All indications point to healthy growth for the lighting industry in 2019 and the next few years. Several factors are contributing to this growth, particularly demands for increased energy efficiency amid environmental concerns, and new “smart” technology embedded in lighting for use in homes, offices and cities. Some estimates expect the market for smart lighting products to grow at a compounded annual growth rate of 27 percent from 2017 to 2023.
Next year, we can expect to see the convergence of technology and market demands push new innovation, design and color of LED lighting. As we look forward to a bright 2019, the team at Aurea Lighting has identified several trends that will affect the lighting sector over next year:
- Energy efficiency will continue to dominate.
LED lighting typically emits less heat, lasts as much as 25 times longer and is far more energy efficient than incandescent and fluorescent light sources. The higher the lumens per watt (lpw), the more efficient the light bulb. LED lighting efficiency has been increasing and now stands at 125 lpw.
- Soon all LED fixtures will become IoT-enabled.
Right now, the majority of bulbs sold, including LEDs, are not yet ready for Internet of Things (IoT) integration, meaning: they are not considered “smart” fixtures that can be turned on, up, dimmed or off by an app such as Alexa or Google Home. This capability will soon become a must-have; we expect that over the next decade, all lighting will need to be digitally connected.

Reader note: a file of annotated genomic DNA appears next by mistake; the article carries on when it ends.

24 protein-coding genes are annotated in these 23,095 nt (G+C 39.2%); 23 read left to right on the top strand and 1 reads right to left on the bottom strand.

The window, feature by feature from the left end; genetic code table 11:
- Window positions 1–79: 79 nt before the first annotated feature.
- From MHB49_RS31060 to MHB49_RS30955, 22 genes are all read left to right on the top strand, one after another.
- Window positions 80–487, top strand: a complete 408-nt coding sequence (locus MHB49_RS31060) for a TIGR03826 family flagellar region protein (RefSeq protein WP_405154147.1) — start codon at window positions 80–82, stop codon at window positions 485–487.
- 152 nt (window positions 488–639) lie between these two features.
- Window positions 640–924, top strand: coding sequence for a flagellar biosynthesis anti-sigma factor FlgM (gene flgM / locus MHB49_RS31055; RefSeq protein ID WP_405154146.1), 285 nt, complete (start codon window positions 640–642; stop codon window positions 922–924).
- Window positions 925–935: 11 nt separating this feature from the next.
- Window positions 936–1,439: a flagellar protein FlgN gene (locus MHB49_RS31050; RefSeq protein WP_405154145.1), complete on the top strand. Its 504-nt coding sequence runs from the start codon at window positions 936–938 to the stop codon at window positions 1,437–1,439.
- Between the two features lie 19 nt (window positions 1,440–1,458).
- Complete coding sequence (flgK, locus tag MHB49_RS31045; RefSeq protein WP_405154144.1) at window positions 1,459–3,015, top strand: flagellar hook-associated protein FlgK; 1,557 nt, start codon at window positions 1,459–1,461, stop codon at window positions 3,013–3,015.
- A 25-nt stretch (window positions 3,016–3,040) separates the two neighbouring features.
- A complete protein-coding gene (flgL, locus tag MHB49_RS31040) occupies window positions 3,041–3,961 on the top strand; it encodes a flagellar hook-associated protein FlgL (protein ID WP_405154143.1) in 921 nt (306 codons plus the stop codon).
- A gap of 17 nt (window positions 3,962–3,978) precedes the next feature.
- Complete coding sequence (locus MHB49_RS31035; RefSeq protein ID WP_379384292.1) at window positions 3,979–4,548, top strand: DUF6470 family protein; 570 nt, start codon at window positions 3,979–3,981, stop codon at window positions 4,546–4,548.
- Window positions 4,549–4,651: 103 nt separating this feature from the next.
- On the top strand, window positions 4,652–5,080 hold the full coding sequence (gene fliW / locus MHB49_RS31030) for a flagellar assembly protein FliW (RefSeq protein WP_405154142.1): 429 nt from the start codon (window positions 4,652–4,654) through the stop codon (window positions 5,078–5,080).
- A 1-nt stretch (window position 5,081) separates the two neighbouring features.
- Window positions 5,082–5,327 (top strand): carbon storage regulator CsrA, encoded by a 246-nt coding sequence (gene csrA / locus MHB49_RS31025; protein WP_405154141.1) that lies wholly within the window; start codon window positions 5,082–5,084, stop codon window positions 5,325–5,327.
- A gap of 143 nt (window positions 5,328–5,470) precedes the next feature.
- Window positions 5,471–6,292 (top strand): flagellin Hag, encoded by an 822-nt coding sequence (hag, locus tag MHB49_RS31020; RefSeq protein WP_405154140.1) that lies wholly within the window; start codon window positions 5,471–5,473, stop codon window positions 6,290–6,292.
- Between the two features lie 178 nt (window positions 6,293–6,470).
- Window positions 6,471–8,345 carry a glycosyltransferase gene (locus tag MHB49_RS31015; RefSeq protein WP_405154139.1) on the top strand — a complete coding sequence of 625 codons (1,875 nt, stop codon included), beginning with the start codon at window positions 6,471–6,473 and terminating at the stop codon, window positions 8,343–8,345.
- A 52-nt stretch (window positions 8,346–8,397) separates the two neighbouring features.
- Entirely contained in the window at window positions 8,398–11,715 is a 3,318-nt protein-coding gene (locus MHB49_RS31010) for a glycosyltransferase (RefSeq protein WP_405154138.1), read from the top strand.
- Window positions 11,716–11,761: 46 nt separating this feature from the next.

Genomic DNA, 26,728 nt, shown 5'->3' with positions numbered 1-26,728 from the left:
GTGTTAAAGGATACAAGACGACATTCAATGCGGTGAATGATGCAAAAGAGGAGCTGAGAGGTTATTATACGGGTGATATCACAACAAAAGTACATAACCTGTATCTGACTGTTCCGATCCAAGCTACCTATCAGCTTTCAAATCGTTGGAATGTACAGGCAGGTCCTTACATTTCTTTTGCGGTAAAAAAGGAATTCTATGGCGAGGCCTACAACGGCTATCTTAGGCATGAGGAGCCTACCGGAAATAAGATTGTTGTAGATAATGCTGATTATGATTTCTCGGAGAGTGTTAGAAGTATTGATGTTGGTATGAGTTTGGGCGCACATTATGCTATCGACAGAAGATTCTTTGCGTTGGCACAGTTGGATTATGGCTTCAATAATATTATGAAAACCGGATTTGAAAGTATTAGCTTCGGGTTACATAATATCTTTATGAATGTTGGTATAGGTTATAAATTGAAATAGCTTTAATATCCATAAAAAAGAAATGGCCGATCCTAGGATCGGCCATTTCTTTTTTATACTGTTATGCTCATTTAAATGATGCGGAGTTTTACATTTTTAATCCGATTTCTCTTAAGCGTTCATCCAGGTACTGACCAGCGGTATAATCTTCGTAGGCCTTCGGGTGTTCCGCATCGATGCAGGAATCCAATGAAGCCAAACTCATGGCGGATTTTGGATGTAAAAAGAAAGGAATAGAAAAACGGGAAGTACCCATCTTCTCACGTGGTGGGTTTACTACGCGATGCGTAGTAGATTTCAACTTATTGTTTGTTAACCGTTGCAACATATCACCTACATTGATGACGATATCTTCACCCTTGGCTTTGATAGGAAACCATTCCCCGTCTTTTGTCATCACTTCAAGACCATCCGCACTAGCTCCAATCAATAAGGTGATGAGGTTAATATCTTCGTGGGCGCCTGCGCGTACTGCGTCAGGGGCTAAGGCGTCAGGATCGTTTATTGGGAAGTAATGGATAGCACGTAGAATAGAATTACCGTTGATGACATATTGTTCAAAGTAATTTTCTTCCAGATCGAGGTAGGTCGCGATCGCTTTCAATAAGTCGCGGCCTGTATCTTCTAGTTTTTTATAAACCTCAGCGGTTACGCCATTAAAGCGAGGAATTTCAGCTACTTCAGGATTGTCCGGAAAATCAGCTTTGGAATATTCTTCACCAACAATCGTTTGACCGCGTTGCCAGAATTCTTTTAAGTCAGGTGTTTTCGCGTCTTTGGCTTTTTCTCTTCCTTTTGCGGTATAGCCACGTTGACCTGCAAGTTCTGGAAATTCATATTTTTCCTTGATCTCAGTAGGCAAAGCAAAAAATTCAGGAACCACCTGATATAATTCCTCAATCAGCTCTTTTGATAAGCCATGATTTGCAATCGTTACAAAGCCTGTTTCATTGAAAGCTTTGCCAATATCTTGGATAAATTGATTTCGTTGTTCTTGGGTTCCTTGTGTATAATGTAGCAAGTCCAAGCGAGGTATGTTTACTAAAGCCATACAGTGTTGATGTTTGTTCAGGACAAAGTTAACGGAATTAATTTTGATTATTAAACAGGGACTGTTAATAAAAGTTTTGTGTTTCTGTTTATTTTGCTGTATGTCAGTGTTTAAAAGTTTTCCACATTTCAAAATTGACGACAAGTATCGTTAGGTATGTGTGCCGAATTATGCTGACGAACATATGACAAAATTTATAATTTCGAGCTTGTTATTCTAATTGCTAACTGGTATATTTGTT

- Look for varied LED design and slim profiles.
While there wasn’t much thought put into the design of traditional incandescent and compact fluorescent lighting, when it comes to LED lights, design is very important and has recently been a key differentiator. Lighting design is moving toward slim profiles that are easy to retrofit and install. Previously, retrofitting required rewiring but today’s – and tomorrow’s – LEDs will provide more light and flexibility, and require less space, than traditional lighting.
- Color temperature of LEDs will be a key focus.
Measured in degrees of Kelvin, the temperatures of traditional LEDs can range between 2700K and 5000K. The high end of this range produces a cool color. Lighting designers and architects are now specifying warmer colors. Lights that range from 2000K to 3000K produce a light that is cozier, calming and more intimate for most rooms of the house, restaurants and other locations, compared to cool white light that is more appropriate for offices, task lighting and bathrooms.
- Concern about the blue light epidemic will increase.
People are becoming more aware of the blue light epidemic, which can affect sleep patterns and long-term health. For most people, the biggest source of blue light is their smartphones and other screen devices, but blue light also comes from LED fixtures. Lighting manufacturers are eager to solve this problem by developing human-centric lighting that mimics the sun and aligns with the body’s circadian rhythms. The industry is trying to filter out blue light but none of the currently available solutions so far are the proper wavelength to be truly effective. Once this is solved, early adopters will be medical facilities, hospitals, assisted living and educational environments.
It’s an exciting time for the industry as it leverages the latest technology to innovate LED design, color, wavelength, energy efficiency and more. If you have any questions about these predictions, and want to learn more about what Aurea is doing, please contact us here.